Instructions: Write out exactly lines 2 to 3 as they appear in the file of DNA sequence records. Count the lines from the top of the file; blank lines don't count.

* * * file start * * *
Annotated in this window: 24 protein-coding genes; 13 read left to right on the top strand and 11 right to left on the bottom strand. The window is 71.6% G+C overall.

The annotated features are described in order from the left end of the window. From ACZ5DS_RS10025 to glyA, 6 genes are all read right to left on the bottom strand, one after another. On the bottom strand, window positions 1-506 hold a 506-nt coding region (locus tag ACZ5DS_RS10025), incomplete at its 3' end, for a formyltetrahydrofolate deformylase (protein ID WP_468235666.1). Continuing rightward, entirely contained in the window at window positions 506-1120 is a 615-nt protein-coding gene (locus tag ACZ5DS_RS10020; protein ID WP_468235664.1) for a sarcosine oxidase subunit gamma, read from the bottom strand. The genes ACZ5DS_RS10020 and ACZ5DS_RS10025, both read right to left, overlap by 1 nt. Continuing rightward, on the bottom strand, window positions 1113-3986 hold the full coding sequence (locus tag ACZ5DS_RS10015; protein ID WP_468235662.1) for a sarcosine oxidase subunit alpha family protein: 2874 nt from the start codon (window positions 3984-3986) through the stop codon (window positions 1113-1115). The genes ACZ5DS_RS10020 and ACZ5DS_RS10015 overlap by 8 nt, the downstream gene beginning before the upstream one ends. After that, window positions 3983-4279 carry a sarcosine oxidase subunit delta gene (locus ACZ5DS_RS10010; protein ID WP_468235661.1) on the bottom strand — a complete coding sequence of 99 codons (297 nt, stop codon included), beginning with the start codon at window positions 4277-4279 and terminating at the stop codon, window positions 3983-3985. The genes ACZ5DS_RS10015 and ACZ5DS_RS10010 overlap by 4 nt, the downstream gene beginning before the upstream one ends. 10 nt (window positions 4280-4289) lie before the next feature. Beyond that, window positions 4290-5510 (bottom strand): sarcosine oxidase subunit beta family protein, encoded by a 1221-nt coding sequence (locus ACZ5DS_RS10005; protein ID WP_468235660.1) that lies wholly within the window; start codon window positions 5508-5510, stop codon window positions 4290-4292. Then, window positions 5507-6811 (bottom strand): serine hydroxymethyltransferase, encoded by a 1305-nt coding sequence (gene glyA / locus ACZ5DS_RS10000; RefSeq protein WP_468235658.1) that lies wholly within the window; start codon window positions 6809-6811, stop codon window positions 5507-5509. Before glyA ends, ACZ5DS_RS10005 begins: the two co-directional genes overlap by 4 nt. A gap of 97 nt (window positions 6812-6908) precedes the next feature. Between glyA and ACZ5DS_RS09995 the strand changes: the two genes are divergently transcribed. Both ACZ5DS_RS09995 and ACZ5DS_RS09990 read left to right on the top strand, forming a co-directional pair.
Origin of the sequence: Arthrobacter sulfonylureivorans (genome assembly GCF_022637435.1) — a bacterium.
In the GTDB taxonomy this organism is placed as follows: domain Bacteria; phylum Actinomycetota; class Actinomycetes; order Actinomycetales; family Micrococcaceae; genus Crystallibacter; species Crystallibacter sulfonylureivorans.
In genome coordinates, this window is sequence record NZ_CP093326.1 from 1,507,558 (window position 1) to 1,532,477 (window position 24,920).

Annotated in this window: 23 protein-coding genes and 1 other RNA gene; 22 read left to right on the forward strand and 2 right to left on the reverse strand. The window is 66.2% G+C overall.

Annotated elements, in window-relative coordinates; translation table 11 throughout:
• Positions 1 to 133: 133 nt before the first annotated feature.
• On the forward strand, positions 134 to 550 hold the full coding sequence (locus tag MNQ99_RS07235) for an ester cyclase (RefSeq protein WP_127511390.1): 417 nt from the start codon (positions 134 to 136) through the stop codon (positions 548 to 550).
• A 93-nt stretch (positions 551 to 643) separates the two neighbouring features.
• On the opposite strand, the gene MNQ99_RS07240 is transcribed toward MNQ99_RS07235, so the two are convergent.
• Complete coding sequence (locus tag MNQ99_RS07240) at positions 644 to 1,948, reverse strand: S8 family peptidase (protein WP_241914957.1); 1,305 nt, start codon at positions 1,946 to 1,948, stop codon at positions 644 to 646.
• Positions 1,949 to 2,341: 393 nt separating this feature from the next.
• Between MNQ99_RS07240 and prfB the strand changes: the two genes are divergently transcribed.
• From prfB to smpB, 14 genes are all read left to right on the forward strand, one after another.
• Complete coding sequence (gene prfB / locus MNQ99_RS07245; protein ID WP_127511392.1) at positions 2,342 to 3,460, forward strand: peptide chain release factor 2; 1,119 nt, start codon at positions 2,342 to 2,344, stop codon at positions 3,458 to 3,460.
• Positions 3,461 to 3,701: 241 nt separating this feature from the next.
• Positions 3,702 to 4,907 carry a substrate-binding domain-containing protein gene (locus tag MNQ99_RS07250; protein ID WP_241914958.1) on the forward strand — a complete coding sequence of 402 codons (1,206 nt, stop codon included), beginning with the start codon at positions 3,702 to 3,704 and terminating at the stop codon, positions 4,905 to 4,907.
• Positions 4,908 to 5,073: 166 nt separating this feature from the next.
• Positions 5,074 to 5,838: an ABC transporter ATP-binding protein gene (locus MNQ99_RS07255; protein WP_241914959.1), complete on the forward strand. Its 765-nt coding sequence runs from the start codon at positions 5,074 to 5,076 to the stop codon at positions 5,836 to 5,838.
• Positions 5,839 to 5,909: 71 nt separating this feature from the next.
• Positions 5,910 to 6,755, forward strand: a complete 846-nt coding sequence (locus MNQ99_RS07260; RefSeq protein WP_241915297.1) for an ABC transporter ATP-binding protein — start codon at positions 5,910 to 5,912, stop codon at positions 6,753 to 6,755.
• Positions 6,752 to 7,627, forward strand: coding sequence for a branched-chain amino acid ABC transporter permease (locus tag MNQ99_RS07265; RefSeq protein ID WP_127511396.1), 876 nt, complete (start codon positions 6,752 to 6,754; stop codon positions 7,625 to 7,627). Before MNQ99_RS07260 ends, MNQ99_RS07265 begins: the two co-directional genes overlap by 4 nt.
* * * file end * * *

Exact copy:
The annotated features are described in order from the left end of the window. From ACZ5DS_RS10025 to glyA, 6 genes are all read right to left on the bottom strand, one after another. On the bottom strand, window positions 1-506 hold a 506-nt coding region (locus tag ACZ5DS_RS10025), incomplete at its 3' end, for a formyltetrahydrofolate deformylase (protein ID WP_468235666.1). Continuing rightward, entirely contained in the window at window positions 506-1120 is a 615-nt protein-coding gene (locus tag ACZ5DS_RS10020; protein ID WP_468235664.1) for a sarcosine oxidase subunit gamma, read from the bottom strand. The genes ACZ5DS_RS10020 and ACZ5DS_RS10025, both read right to left, overlap by 1 nt. Continuing rightward, on the bottom strand, window positions 1113-3986 hold the full coding sequence (locus tag ACZ5DS_RS10015; protein ID WP_468235662.1) for a sarcosine oxidase subunit alpha family protein: 2874 nt from the start codon (window positions 3984-3986) through the stop codon (window positions 1113-1115). The genes ACZ5DS_RS10020 and ACZ5DS_RS10015 overlap by 8 nt, the downstream gene beginning before the upstream one ends. After that, window positions 3983-4279 carry a sarcosine oxidase subunit delta gene (locus ACZ5DS_RS10010; protein ID WP_468235661.1) on the bottom strand — a complete coding sequence of 99 codons (297 nt, stop codon included), beginning with the start codon at window positions 4277-4279 and terminating at the stop codon, window positions 3983-3985. The genes ACZ5DS_RS10015 and ACZ5DS_RS10010 overlap by 4 nt, the downstream gene beginning before the upstream one ends. 10 nt (window positions 4280-4289) lie before the next feature. Beyond that, window positions 4290-5510 (bottom strand): sarcosine oxidase subunit beta family protein, encoded by a 1221-nt coding sequence (locus ACZ5DS_RS10005; protein ID WP_468235660.1) that lies wholly within the window; start codon window positions 5508-5510, stop codon window positions 4290-4292. Then, window positions 5507-6811 (bottom strand): serine hydroxymethyltransferase, encoded by a 1305-nt coding sequence (gene glyA / locus ACZ5DS_RS10000; RefSeq protein WP_468235658.1) that lies wholly within the window; start codon window positions 6809-6811, stop codon window positions 5507-5509. Before glyA ends, ACZ5DS_RS10005 begins: the two co-directional genes overlap by 4 nt. A gap of 97 nt (window positions 6812-6908) precedes the next feature. Between glyA and ACZ5DS_RS09995 the strand changes: the two genes are divergently transcribed. Both ACZ5DS_RS09995 and ACZ5DS_RS09990 read left to right on the top strand, forming a co-directional pair.
Origin of the sequence: Arthrobacter sulfonylureivorans (genome assembly GCF_022637435.1) — a bacterium.